These are not very sweet cookies but what they are is tad bit addicting; these traditional Italian cookies were always one of our family’s favorites. My mother’s aunt use to make them all the time and would not share the recipe, until my uncle Joe finally got the recipe from her. As I was going through Uncle Joe’s book with his handwritten recipes in it, I found this recipe.
This year is the first time I am going to make this cookie, and I am looking forward to seeing how they turn out. They are a perfect little “something” to snack on with your coffee or tea. They are not at all what we Americans think of as a cookie, but like I said, they are tasty! So cook up a batch of these, call a friend, put on a pot of tea or coffee, and stay for a while.
Thanks for all the positive e-mails; I am going to start answering your e-mails this week. For those of you who have been asking for cookie recipes for the holidays, this is going to be the last cookie recipie I publish. I want to move on to other things, and I think everyone is on cookie over load. I posted more than enough for your holiday baking. I have a lot of different things I want to talk about, and there is only so much time in the day.
If you love to bake then you should have enjoyed the cookie recipes I have posted the last couple of weeks. If you only bake because you feel obligated to bake at this time of the year or because you think people are expecting cookies from you, step out of the kitchen and let someone else do the baking. What you bake probably does not turn out well because you are only baking because it is expected of you, not because you love to bake. Remember, not everyone can bake.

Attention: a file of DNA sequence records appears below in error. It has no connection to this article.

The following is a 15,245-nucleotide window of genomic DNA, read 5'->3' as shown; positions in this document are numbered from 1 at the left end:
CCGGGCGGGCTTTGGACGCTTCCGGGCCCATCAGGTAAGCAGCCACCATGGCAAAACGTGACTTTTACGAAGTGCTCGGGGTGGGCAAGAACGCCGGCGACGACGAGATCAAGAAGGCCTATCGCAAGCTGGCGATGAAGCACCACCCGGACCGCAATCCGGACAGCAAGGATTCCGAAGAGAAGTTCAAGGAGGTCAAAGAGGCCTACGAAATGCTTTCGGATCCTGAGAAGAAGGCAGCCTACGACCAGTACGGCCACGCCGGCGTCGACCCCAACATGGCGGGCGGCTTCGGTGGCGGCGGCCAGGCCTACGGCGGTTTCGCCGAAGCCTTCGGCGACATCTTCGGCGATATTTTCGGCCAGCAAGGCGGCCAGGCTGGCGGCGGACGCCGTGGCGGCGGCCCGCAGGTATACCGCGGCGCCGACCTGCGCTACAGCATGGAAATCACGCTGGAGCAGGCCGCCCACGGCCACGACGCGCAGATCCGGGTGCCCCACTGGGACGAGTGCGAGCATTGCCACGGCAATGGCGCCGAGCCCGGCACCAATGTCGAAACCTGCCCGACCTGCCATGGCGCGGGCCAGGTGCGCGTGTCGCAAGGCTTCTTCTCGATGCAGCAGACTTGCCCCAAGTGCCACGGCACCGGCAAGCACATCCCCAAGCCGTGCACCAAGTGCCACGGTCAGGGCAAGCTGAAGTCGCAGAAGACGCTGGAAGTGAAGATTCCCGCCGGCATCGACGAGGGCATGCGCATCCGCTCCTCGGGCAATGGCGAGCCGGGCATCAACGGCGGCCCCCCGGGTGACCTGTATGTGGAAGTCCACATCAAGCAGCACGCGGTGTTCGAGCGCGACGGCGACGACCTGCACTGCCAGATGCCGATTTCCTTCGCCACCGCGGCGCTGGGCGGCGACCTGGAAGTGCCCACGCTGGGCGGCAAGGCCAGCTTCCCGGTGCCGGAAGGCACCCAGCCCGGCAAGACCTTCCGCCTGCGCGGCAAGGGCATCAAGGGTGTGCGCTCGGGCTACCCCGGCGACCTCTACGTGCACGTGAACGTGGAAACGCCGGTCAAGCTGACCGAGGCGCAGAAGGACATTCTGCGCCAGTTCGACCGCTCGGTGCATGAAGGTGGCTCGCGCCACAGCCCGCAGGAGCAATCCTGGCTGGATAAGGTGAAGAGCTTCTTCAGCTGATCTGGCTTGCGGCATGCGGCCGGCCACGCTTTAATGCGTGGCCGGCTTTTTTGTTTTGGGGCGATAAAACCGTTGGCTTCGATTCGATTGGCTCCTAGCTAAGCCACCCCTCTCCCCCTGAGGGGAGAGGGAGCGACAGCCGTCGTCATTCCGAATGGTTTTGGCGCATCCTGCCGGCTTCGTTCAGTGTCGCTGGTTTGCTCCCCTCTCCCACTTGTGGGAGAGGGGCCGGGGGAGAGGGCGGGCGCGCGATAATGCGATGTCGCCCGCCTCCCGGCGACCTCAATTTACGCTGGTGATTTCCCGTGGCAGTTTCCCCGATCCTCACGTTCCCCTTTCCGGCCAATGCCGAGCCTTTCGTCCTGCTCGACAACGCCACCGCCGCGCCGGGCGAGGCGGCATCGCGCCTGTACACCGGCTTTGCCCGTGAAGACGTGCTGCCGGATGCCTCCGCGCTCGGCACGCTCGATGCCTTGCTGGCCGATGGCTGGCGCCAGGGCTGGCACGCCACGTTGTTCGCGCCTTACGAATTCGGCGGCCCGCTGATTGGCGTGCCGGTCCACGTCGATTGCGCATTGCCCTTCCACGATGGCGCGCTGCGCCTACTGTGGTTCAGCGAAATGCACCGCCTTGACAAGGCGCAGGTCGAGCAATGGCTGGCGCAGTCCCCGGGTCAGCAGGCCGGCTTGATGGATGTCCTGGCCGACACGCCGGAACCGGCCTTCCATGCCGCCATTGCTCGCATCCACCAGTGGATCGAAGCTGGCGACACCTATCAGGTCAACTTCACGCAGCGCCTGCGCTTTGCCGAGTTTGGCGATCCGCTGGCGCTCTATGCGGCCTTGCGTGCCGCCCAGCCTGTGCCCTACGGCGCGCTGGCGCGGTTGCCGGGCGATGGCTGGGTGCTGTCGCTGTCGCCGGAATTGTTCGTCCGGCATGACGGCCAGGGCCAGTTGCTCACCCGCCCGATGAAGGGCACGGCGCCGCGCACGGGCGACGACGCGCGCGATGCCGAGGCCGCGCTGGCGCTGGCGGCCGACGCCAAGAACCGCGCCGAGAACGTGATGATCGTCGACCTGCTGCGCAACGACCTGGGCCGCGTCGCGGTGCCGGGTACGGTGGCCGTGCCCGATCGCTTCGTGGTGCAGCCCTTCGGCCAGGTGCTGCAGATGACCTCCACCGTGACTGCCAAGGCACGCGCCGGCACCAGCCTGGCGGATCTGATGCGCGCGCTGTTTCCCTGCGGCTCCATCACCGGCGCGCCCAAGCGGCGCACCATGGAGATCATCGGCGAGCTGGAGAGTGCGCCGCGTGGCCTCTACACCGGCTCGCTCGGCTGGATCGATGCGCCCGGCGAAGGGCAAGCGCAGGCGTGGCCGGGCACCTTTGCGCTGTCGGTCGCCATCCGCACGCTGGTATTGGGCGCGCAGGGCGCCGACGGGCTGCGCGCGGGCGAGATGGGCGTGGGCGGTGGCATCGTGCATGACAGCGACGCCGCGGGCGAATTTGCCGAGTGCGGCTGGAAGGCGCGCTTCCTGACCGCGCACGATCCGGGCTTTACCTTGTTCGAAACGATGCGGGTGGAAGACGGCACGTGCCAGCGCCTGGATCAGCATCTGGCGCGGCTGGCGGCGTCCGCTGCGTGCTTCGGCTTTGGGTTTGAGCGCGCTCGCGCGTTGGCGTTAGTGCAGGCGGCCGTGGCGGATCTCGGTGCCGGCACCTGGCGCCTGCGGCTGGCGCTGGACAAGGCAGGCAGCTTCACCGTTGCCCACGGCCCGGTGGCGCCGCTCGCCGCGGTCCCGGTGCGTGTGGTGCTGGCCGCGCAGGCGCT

Baking is an exact science; you have to measure out each ingredient and take the time not to over mix or over beat the dough, or you will have a tough cookie. Then comes the actual baking and decorating of the cookie - making sure the cookie is just the right color and putting the right decorations on it to turn it into a masterpiece.
If someone has a question or needs more information about a recipe I have posted please send me an e-mail; I love hearing from each and every one of you.
Italian Bowtie Cookies
2 tbsp. sugar
2 cups sifted flour
2 tbsp. vanilla (I add a touch more)
Oil for frying
Beat together the eggs and sugar in a medium size bowl until the mixture is light and fluffy. Stir in 1 1/2 cup of the flour and vanilla until blended. Shape into a ball.
Turn the dough out onto lightly floured surface. Knead until the dough is smooth and elastic - about 8 minutes; add as much of the remaining flour as necessary to prevent sticking. Cover with plastic wrap. Let rest for 5 minutes.
Divide dough into 4 equal portions. Roll 1/4 of the dough to 1/8 inch thickness, square or round. Keep remaining dough covered with plastic wrap while working with the 1/4. Cut into 5 x 1 1/2 inch strips with pastry wheel or pizza cutter. Make a lengthwise slit about 1 inch long in center of each strip. Pull one end through the slit to make a bowtie. As you work, keep bowties covered with plastic wrap. Repeat with remaining dough.
Pour oil into large frying pan or deep fryer to a depth of 4 inches. Heat oil until it registers 375 degrees on a deep, fat frying thermometer. Fry a few cookies at a time for a total of 3 minutes or until golden brown, turning once. Drain on paper towel; cool. Keep un-fried bowties covered with plastic wrap. Fry remaining cookies in small batches. Store cooled cookies in tightly covered containers. Sprinkle with powdered sugar until the cookies are completely covered.